Why, aren’t you just about as sweet as syrup on a sundae? I sure would appreciate that, ma’am.” He winked. “How’d you like ta stroll the deck of this fine ship with me and watch the sunset? I need a purty girl to put her arm around me and steady this bow-legged cowboy as he finds his sea legs.” I raised an eyebrow and affected a southern accent. “Why, I think you’re a pullin’ my leg there, Texas. You’ve had your sea legs a lot longer than I have.” He rubbed the stubble on his face. “You might be right at that. Well then, how about you taggin’ along to keep me warm?” “It’s about eighty degrees.” “Shoot, you’re a smart one, you are. Then how ‘bout I jes say that a feller can get pretty lonesome by hisself in a strange country and he’d like to keep compn’y with you fer a while longer.
I stand there for a while, then sit cross-legged before it and bow my head. "Hi, Metias," I say in a soft voice. "Today's my birthday. Do you know how old I am now?"
I close me eyes, and through the silence surrounding me I think I can sense a ghostly hand on my shoulder, my brother's gentle presence that I'm able to feel every now and then, in these quiet moments. I imagine him smiling down at me, his expression relaxed and free.
"I'm twenty-seven today," I continue in a whisper. My voice catches for a moment. "We're the same age now."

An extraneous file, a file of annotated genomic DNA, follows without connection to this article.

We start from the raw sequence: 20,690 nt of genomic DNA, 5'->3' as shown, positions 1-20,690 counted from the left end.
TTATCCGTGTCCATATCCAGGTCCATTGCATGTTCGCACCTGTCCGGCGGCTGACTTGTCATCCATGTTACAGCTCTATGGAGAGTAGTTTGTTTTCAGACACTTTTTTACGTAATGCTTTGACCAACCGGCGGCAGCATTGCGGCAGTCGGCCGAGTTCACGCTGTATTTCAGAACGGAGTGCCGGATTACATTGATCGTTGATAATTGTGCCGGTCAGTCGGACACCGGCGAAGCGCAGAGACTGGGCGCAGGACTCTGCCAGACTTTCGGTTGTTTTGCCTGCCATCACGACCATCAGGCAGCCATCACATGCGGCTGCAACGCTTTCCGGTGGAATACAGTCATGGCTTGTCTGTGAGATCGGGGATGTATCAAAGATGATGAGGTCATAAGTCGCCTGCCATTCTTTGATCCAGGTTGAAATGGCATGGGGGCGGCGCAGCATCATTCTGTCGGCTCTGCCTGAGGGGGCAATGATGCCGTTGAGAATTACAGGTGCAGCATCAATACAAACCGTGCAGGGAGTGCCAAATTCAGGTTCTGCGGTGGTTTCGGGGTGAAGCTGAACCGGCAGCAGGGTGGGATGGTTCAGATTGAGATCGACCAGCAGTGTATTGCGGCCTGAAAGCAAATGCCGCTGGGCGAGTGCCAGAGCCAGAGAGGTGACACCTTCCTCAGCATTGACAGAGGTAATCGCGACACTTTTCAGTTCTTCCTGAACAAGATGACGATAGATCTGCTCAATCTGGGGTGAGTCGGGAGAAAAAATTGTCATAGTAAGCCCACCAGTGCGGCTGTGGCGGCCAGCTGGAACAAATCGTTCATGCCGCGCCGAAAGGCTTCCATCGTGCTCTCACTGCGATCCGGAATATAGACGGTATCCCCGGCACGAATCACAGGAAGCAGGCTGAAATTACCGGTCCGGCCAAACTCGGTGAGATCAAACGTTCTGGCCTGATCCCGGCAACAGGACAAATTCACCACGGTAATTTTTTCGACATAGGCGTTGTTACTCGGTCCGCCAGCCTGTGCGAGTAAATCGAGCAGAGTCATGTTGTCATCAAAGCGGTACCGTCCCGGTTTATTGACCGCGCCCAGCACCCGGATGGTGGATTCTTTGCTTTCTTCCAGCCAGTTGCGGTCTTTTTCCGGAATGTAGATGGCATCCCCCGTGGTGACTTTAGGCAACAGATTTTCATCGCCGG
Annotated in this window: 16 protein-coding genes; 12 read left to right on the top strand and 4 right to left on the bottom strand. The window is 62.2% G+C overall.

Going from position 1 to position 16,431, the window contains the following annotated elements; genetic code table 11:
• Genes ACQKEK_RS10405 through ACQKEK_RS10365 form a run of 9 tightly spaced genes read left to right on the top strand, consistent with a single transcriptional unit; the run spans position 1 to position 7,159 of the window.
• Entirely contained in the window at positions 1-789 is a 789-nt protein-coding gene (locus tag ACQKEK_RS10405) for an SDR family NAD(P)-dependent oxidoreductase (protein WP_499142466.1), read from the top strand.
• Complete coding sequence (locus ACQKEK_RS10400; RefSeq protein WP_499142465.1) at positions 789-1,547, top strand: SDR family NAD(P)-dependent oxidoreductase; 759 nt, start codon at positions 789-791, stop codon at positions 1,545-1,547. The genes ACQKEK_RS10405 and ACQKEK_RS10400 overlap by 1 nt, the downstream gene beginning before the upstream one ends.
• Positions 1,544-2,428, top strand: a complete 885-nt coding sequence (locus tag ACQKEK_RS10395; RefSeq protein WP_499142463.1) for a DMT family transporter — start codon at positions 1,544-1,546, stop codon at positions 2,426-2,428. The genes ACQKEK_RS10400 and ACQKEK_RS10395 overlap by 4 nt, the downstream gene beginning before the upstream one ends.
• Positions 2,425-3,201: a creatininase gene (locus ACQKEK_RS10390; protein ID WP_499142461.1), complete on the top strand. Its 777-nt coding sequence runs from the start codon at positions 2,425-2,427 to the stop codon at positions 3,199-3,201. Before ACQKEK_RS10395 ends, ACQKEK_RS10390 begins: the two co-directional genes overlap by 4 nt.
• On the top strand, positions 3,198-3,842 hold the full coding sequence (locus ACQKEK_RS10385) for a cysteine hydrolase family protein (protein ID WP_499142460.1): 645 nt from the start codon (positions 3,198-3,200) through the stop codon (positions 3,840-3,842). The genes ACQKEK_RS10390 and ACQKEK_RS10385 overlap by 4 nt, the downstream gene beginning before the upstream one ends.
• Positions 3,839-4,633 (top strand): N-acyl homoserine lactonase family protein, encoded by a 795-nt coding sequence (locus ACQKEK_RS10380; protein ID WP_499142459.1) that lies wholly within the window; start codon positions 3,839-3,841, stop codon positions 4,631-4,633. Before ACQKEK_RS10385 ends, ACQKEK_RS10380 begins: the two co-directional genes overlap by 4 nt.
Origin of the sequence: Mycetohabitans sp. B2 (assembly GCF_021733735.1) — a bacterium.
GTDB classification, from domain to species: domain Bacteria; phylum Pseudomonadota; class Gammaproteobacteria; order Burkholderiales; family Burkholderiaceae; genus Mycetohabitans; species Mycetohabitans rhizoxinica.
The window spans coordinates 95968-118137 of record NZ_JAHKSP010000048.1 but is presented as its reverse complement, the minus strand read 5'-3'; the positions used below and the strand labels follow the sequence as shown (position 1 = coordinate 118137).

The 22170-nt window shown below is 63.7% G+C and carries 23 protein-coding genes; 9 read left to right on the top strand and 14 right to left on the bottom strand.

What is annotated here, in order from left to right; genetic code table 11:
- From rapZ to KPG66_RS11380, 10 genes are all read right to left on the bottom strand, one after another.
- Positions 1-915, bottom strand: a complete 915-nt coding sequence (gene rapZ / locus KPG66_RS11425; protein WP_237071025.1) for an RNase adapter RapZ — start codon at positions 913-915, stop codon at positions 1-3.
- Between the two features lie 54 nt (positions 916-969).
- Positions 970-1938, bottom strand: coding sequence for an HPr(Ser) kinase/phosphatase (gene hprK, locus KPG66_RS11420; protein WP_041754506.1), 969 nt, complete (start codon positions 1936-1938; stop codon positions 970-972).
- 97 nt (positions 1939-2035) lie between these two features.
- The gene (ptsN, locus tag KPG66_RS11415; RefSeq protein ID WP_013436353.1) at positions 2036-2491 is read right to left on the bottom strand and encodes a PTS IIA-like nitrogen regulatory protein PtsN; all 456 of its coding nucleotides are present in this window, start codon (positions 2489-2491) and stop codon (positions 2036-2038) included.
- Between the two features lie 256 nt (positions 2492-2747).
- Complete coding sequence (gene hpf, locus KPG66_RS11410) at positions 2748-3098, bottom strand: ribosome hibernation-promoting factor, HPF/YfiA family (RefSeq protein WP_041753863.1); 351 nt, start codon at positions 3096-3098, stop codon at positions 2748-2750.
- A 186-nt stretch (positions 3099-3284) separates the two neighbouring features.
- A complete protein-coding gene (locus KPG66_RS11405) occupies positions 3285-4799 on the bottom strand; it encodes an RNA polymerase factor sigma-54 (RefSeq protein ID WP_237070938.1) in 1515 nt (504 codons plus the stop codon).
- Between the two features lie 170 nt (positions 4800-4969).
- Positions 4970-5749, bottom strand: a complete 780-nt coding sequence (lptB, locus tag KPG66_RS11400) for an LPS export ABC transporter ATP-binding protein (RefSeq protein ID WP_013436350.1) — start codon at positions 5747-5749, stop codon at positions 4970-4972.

For the first tine in my life, I am no longer his little sister. Next year I will step across the line and he will still be in the same place. From now on, I will be older than he ever was.
I try to move on to other thoughts, so I tell my brother's ghost about my year, my struggles and successes in commanding my own patrols, my hectic workweeks. I tell him, as I always do, that I miss him. And as always, I can hear the whisper of his ghost against my ear, his gentle reply that he misses me too. That he's looking out for me, from wherever he is.
Marie Lu (Champion (Legend, #3))
Upon my word,' said Dantes, 'you make me tremble. If I listen much longer to you, I shall believe the world is filled with tigers and crocodiles.'
'Remember that two-legged tigers and crocodiles are more dangerous than those that walk on four.
Alexandre Dumas (The Count of Monte Cristo)
Yeah, but that didn't mean he didn't like fistfuls of blondeness with legs longer than a Celine Dion note, now, did it?
Dakota Cassidy (Accidentally Demonic (Accidentals, #4))
Hey you, dragging the halo-
how about a holiday in the islands of grief?
Tongue is the word I wish to have with you.
Your eyes are so blue they leak.
Your legs are longer than a prisoner's
last night on death row.
I'm filthier than the coal miner's bathtub
and nastier than the breath of Charles Bukowski.
You're a dirty little windshield.
I'm standing behind you on the subway,
hard as calculus. My breath
be sticking to your neck like graffiti.
I'm sitting opposite you in the bar,
waiting for you to uncross your boundaries.
I want to rip off your logic
and make passionate sense to you.
I want to ride in the swing of your hips.
My fingers will dig in you like quotation marks,
blazing your limbs into parts of speech.
But with me for a lover, you won't need
catastrophes. What attracted me in the first place
will ultimately make me resent you.
I'll start telling you lies,
and my lies will sparkle,
become the bad stars you chart your life by.
I'll stare at other women so blatantly
you'll hear my eyes peeling,